Bhāvaka (भावक):—(kaḥ) 1. m. Outward expression of love or affection.Source: DDSA: Paia-sadda-mahannavo; a comprehensive Prakrit Hindi dictionary (S)
[Sanskrit to German]
Sanskrit, also spelled संस्कृतम् (saṃskṛtam), is an ancient language of India commonly seen as the grandmother of the Indo-European language family (even English!). Closely allied with Prakrit and Pali, Sanskrit is more exhaustive in both grammar and terms and has the most extensive collection of literature in the world, greatly surpassing its sister-languages Greek and Latin.
Hindi dictionarySource: DDSA: A practical Hindi-English dictionary
Bhāvaka (भावक) [Also spelled bhavak]:—(a) apprecitative; (nm) one who is gifted with the faculty of appreciation; hence ~[tā] (nf)
Kannada-English dictionarySource: Alar: Kannada-English corpus
1) [noun] causing to be or to happen.
2) [noun] promoting welfare; propitious; auspicious.
3) [noun] making or capable of making mental images of; imagining; fancying.
4) [noun] sensitive to art and beauty; showing good taste; aesthetic.
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1) [noun] one’s customary frame of mind; one’s nature or temperament; disposition.
2) [noun] a man who is sensitive to art and beauty and has good taste.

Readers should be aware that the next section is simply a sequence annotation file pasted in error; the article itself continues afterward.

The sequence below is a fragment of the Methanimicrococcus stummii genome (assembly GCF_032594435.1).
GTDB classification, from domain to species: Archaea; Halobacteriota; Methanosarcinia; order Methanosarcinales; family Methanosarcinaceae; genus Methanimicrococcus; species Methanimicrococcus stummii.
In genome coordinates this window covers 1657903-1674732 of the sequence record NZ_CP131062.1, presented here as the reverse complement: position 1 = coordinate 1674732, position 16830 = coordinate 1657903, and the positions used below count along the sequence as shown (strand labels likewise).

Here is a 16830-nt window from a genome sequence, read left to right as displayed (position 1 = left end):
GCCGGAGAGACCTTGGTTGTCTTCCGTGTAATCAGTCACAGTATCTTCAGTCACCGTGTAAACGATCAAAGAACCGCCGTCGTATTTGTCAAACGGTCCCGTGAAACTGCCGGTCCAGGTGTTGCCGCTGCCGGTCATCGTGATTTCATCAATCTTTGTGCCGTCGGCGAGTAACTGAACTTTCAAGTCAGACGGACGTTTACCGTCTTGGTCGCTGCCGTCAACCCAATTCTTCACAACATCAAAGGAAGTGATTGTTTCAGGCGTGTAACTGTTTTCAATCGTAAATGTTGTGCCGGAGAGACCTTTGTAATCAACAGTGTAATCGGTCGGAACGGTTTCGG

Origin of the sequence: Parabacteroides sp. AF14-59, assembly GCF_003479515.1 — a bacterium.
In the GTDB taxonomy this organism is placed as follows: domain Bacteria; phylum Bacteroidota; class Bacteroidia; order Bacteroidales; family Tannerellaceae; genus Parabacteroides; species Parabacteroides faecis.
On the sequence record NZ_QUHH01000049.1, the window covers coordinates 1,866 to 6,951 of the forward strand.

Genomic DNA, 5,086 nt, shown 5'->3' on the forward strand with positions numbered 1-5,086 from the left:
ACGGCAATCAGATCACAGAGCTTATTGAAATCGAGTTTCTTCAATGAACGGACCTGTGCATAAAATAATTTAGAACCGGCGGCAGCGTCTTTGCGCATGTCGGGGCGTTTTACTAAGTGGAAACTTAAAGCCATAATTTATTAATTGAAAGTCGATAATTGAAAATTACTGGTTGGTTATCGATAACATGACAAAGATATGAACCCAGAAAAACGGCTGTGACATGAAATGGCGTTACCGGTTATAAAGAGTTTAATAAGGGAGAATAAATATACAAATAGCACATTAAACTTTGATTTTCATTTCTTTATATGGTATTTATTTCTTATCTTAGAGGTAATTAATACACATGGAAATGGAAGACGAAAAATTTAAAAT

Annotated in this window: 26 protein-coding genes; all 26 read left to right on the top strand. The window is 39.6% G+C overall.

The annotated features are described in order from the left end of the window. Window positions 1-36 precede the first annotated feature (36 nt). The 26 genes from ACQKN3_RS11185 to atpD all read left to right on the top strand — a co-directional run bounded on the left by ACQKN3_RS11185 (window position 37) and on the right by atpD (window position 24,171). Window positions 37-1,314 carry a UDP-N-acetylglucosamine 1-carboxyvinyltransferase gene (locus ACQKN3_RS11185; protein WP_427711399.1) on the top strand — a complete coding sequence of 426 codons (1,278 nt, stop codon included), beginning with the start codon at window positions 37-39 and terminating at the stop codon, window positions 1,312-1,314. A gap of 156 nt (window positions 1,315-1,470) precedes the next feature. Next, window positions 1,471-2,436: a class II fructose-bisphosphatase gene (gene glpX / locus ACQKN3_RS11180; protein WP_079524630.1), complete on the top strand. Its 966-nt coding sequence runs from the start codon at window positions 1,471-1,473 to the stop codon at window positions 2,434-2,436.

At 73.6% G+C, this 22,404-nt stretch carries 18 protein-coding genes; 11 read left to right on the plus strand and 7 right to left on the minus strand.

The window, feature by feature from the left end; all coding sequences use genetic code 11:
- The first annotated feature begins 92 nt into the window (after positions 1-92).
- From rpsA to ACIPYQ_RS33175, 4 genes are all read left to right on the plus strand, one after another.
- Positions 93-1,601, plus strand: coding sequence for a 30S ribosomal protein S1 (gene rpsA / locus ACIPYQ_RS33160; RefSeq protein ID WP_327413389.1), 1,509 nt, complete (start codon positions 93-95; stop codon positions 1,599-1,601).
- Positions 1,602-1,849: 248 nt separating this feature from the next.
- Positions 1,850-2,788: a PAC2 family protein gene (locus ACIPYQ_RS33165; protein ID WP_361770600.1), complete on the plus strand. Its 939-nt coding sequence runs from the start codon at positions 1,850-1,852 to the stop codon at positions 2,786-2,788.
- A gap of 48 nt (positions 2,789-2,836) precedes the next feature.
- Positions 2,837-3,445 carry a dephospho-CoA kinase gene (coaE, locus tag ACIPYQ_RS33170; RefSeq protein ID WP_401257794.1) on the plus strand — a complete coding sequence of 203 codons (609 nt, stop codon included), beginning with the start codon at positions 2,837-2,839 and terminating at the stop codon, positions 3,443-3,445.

Kannada is a Dravidian language (as opposed to the Indo-European language family) mainly spoken in the southwestern region of India.
See also (Relevant definitions)
Ends with: Abhibhavaka, Ananubhavaka, Anubhavaka, Arthavibhavaka, Bhagavadbhavaka, Citsvabhavaka, Karmasthabhavaka, Kartristhabhavaka, Prabhavaka, Pravibhavaka, Sambhavaka, Sarvabhavaka, Sthayibhavaka, Svabhavaka, Udbhavaka, Vibhavaka.
Full-text: Anubhavakata, Bhavata, Bhavakadevi, Abhibhavaka, Bhavada, Bhavaga, Bhavaa, Bhagavadbhavaka, Anubhavaka, Bhavana, Kartristhabhavaka, Abhibhavuka, Prabhavaka, Bhavak, Vibhavaka, Anubhava, Bhavuka, Bhu.
Search found 13 books and stories containing Bhavaka, Bhāvakā, Bhāvaka, Bhavakā; (plurals include: Bhavakas, Bhāvakās, Bhāvakas, Bhavakās). You can also click to the full overview containing English textual excerpts. Below are direct links for the most relevant articles:
Chaitanya Bhagavata (by Bhumipati Dāsa)
Verse 3.5.588 < [Chapter 5 - The Pastimes of Nityānanda]
Verse 2.23.340 < [Chapter 23 - Wandering about Navadvīpa On the Day the Lord Delivered the Kazi]
Kavyamimamsa of Rajasekhara (Study) (by Debabrata Barai)
Part 3.4 - Distinguish between Kavi (poet) and Bhāvaka (critic) < [Chapter 5 - Analyasis and Interpretations of the Kāvyamīmāṃsā]
Part 3 - Rājaśekhara’s treatment on Padavākyaviveka and Kāvyapāka < [Chapter 5 - Analyasis and Interpretations of the Kāvyamīmāṃsā]
Part 3.3b - Divisions of Pratibhā (poetic genious) < [Chapter 5 - Analyasis and Interpretations of the Kāvyamīmāṃsā]
Bhakti-rasamrta-sindhu (by Śrīla Rūpa Gosvāmī)
Brihad Bhagavatamrita (commentary) (by Śrī Śrīmad Bhaktivedānta Nārāyana Gosvāmī Mahārāja)
The Agni Purana (by N. Gangadharan)
Sahitya-kaumudi by Baladeva Vidyabhushana (by Gaurapada Dāsa)